dear listeners,

I’d like to announce a couple of concerts in The Netherlands and in Poland in the coming week:

IMG_3788

Monday 18 november, AMSTERDAM, Het Poortgebouw, 1st Floor, Tolhuisweg 2: Oorsprong Curator Series, start at 20 o’ clock. Free-improvisation with flutist Mark Alban Lotz and guitarist Bram Stadhouders and vocalist Mark van Tongeren, and several other exciting music/dance impro-combinations in two other sets that same night.
Link: http://oorsprong.wordpress.com/

Thursday 21 November, AMSTERDAM, Mediamatic/Fabriek – Echokamer, 20:30, Superstringtrio (Rollin Rachele, Mark van Tongeren) and Daphne van Tongeren (light/performance).
Echokamer is a series of events during which composers, musicians and other sound-makers experiment with sound at, and with the sound of, Mediamatic Fabriek. The giant industrial hall reverberates and erodes, and produces quite a bit of sound all by itself. The perfect place for noisy experiments. Read more details about Superstringtrio’s sonic excursion next Thursday on this link: http://www.mediamatic.net/357851/en/echokamer-12-superstringtrio

Sunday 24 November, KRAKOW (Poland), Audio Art Festival/Bunkier Sztuki, 19 o’clock, Superstringtrio. We have been invited by Marek Choloniewski, founder of Audio Art Festival, one of the most long-standing festivals dedicated to Sound Art in all its beautiful, radical and weird manifestations, to join the ranks of many artists who have performed there in past decades. Superstringtrio will present an updated version of its performance Incognito Ergo Sum, premiered in Amsterdam earlier this year at the occasion of the PhD-defense of Mark van Tongeren’s Thresholds of the Audible- thesis at Leiden University. See a short clips of it on Vimeo: http://vimeo.com/64866998. For the full program of the festival, which has already started yesterday and continues next week, check this link: http://www.audio.art.pl/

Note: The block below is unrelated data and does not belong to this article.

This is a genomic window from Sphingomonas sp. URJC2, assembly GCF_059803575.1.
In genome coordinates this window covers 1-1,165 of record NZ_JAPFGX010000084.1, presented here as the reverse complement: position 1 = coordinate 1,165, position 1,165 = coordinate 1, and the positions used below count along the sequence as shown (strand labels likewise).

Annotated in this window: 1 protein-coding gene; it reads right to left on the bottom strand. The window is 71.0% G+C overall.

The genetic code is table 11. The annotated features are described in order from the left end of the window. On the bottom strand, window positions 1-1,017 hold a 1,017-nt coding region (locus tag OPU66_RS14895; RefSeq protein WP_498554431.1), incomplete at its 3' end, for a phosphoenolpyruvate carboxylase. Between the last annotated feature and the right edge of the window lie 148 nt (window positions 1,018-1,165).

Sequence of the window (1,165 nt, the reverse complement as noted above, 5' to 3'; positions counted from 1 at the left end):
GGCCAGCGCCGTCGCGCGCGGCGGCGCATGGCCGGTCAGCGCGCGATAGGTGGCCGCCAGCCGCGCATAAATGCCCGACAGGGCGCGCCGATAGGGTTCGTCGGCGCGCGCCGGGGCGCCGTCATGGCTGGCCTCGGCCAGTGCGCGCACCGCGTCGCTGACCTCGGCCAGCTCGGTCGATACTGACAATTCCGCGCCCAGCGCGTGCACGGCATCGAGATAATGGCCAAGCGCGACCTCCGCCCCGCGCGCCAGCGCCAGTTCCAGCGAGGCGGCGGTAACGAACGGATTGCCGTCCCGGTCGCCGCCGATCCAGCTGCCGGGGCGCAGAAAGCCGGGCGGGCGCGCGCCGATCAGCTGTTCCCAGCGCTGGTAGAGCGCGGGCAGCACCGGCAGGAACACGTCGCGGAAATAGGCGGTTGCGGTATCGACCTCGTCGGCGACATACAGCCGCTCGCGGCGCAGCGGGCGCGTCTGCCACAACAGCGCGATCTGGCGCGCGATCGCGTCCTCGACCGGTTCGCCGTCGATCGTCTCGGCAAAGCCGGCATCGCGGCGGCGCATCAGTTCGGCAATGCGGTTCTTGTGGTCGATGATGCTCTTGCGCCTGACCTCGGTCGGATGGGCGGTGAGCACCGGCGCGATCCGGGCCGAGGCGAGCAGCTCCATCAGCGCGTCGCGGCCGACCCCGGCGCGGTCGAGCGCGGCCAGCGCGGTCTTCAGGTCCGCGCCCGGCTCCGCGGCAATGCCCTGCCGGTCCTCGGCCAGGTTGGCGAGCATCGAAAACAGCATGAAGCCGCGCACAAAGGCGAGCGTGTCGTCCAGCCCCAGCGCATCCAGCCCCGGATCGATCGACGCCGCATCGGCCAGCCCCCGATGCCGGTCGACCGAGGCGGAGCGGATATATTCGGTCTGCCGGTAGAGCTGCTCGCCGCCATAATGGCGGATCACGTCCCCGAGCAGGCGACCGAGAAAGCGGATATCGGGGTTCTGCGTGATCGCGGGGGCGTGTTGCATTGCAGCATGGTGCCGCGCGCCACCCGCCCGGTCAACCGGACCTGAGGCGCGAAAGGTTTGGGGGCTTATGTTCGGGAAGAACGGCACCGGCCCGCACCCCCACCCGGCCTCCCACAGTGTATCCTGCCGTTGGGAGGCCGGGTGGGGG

(with our thanks to Horst Rickels, who gives a workshop and concert in Krakow tomorrow with his Lesley-speakersystem, together with Robert Pravda).

In a couple of hours I am leaving Taiwan. If all goes well I might join Oorbeek tomorrow, Saturday 16 November at the opening of The New Institute in ROTTERDAM. Set 1 at 17 o’ clock, set 2 at 17:45. 6th floor, Museumpark 25, 3015 CB Rotterdam,
Link: http://www.hetnieuweinstituut.nl/nieuwnew

Hope to see you somewhere!

Best wishes,

mark van tongeren
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About me:
I was raised artistically with The Silo Theatre of Amsterdam in the 1990s, make improvised music with Oorbeek, compose and improvise with my own Parafonia crew, and have some solo musical and non-musical alter ego’s.

I do a PhD in the arts at Leiden University / docARTES in Ghent, entitled “Overtone Singing and the thresholds of audibility.” You’ll find more info on http://www.fusica.nl

Currently, I love philosophy/phenomenology.

And my my kids, who are half Taiwanese.

Instruments:
Jew’s Harp, KaossPad double-nose-flute and an array of Paraphonic instruments

Influences:
The Radiators, The Animals and other environmental sounds

Homepage:
http://www.fusica.nl

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At 2:47pm on September 15, 2011, frderik aldrik hendrik de wolff said…
ha Mark,